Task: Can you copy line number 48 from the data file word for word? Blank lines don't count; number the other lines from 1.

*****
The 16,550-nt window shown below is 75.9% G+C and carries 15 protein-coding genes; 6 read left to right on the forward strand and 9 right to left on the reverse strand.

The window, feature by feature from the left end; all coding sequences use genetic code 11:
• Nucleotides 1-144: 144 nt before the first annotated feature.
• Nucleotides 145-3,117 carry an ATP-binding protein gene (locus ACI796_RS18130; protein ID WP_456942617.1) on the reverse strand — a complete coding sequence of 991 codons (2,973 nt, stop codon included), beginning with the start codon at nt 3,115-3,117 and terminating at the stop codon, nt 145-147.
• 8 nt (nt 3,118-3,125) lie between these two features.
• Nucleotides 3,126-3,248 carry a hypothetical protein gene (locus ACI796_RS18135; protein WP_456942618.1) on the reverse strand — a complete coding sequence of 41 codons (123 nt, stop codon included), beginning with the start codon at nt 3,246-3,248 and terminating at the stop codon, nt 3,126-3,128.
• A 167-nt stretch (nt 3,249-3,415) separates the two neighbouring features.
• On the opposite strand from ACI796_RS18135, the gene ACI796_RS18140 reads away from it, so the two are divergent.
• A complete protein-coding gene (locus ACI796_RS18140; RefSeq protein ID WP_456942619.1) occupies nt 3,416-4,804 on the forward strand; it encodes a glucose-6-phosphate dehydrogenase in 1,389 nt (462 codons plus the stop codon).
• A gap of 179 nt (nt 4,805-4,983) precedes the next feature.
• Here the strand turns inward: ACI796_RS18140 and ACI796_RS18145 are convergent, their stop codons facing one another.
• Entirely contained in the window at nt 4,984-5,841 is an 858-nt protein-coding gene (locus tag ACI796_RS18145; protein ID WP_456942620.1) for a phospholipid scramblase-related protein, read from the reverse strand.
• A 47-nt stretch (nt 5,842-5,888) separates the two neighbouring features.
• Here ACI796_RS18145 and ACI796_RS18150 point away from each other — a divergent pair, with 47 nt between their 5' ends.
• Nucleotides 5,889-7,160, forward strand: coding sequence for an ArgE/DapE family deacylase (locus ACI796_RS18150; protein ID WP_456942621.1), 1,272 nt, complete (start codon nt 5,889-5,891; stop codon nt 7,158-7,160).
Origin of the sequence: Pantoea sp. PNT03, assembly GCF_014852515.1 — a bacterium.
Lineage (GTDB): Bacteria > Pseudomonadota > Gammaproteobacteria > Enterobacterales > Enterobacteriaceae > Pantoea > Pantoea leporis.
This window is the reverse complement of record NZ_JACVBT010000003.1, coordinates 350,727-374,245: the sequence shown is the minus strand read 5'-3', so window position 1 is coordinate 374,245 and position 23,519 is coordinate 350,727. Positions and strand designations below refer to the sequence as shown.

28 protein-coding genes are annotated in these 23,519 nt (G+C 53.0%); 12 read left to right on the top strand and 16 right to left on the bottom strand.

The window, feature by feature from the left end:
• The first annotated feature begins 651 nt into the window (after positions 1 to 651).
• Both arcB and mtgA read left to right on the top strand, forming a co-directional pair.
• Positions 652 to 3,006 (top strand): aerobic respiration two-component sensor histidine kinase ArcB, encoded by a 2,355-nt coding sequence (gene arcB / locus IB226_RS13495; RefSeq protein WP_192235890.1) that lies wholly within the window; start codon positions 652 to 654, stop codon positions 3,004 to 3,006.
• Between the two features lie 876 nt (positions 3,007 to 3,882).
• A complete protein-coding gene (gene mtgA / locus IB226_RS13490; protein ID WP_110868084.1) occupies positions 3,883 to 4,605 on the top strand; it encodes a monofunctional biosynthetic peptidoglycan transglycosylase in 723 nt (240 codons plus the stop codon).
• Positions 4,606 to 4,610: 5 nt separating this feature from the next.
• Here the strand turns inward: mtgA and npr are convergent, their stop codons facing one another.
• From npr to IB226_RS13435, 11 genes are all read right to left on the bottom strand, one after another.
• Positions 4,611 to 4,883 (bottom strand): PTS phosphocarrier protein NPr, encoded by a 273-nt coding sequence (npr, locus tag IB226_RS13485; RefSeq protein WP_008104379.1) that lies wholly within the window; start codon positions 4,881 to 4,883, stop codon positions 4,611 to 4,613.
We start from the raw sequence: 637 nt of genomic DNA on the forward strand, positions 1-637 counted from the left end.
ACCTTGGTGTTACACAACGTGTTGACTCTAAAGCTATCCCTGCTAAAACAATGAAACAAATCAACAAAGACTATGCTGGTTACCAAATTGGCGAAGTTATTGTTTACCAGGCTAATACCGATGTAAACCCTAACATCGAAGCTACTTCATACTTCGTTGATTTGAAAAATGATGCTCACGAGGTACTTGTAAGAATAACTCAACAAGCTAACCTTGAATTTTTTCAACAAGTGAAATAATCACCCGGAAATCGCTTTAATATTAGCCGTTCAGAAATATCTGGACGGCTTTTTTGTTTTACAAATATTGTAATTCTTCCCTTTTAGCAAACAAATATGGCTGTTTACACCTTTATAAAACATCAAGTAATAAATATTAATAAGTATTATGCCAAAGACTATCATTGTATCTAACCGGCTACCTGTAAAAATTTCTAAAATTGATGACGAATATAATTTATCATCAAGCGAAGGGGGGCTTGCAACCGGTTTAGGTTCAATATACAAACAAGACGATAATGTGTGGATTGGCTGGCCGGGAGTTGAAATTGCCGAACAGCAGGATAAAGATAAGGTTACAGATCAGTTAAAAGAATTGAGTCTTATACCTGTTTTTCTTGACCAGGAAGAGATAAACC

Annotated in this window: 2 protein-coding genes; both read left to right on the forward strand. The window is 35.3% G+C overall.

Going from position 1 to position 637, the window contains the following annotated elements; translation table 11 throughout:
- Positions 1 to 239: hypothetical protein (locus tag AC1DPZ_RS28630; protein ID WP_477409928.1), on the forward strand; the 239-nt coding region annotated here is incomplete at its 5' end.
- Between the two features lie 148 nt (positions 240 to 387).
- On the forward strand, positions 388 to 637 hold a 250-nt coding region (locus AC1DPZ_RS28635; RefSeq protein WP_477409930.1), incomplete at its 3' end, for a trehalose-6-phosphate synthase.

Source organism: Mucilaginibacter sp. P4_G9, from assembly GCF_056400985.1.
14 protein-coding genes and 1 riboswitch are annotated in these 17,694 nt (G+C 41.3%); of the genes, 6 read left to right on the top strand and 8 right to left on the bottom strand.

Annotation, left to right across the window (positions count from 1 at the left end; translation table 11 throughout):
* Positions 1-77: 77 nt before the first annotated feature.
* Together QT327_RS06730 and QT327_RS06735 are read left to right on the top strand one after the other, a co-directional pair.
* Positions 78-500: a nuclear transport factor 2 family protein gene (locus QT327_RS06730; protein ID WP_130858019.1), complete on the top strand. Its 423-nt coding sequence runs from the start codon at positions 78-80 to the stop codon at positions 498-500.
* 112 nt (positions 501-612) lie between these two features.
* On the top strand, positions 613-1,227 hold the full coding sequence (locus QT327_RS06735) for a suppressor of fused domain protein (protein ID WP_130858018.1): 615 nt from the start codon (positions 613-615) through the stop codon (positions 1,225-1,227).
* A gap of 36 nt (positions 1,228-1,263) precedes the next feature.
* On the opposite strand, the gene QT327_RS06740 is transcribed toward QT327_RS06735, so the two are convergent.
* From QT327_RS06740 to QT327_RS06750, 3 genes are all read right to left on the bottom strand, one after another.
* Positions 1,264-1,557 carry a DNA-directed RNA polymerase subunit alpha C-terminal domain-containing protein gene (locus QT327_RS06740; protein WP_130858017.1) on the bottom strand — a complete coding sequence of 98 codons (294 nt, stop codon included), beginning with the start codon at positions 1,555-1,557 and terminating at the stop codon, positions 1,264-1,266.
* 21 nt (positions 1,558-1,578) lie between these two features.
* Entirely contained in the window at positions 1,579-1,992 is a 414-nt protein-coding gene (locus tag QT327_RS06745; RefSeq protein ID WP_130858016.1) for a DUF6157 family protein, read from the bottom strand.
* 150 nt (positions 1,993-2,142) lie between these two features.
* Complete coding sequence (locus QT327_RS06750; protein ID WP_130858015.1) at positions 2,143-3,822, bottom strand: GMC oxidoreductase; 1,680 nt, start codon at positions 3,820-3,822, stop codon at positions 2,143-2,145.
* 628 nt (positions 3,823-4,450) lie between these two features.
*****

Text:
* Positions 1,264-1,557 carry a DNA-directed RNA polymerase subunit alpha C-terminal domain-containing protein gene (locus QT327_RS06740; protein WP_130858017.1) on the bottom strand — a complete coding sequence of 98 codons (294 nt, stop codon included), beginning with the start codon at positions 1,555-1,557 and terminating at the stop codon, positions 1,264-1,266.